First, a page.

top of page



Resulting FROM:

loss of trust,
Lived Experience,
and predictable outcomes of 'business as usual'

Futurephobia overwhelms


In 2019, I offered my students in a Puerto Rico design lab 4 minutes of film to tell a story about change. Any change. They said, "we want to tell about how design thinking is helping us to believe we have a future." Unscientifically, but as part of their work to make their film (click here to watch it), the students interviewed their classmates. Almost everyone reported being concerned most about climate change and its potential impacts. They were concerned enough that they avoided thinking about the future and what it might bring, although it interrupted them (especially at night) anyway. Almost all reported concerns that school was "not helping." 


Research shows that 3 out of 4 youths globally are "concerned to very concerned" about their future. 

Most 10-12 year-olds report feeling sad and scared when they think about the environment.

In areas struggling with systemic oppression and colonialism, the numbers are even higher.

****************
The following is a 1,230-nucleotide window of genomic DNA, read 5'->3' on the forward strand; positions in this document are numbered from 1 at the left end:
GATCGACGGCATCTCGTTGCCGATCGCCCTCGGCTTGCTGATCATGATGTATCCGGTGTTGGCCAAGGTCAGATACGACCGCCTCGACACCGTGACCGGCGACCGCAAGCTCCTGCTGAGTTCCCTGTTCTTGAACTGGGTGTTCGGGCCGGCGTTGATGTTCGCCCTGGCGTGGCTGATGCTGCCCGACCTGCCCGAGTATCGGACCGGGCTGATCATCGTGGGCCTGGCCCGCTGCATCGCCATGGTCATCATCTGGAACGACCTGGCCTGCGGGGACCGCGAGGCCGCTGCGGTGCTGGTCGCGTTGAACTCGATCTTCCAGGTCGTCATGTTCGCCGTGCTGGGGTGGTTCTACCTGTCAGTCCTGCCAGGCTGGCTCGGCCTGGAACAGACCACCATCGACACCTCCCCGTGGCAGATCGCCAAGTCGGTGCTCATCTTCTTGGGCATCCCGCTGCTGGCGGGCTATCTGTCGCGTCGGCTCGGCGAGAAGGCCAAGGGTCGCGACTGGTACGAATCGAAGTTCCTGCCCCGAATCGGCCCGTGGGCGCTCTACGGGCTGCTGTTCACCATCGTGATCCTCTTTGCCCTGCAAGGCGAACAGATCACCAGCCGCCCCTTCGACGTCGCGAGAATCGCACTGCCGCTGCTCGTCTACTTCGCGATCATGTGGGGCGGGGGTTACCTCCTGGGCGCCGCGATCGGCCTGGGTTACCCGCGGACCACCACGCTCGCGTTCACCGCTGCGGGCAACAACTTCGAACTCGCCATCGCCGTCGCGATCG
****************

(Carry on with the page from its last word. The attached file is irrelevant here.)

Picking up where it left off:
UPset girl.jpg

In the case of "futurephobia," the combination of emotions is so intense and complex, and the threats both individual and collective, experienced and imagined, past, present and anticipated, that our rational mind can't absorb it and instead pushes it away.  

People from marginalized and targeted groups, people living in the teeth of environmental injustice and climate impacts, and those fighting for environmental and social justice, are pushed to the side and their stories and solutions made "alternative." This only adds to the powerlessness that leads many to: 


What Can we do to revitalize our planet and ourselves?

A lot, it turns out. Education at all levels is our best hope for widespread transformation. Only education touches almost every person in a community. Educational institutions are well situated to bring various perspectives together.

When we are faced with a crisis, learners and educators both can draw on the roots of life for safety, togetherness, and the agency to change outcomes. Living and learning closer to nature and the regenerative pathways she shows to us, helps us to engage our vital powers to co-create just and abundant worlds. We can be well again. Learning and taking action together is how it happens.

"During and after the storm, all I could do was draw.  I just drew and drew.  Design Lab gave me my voice back.  Now I know I have ideas that can help."                                                                                                                  --Paola, Escuela FMC, Puerto Rico

bottom of page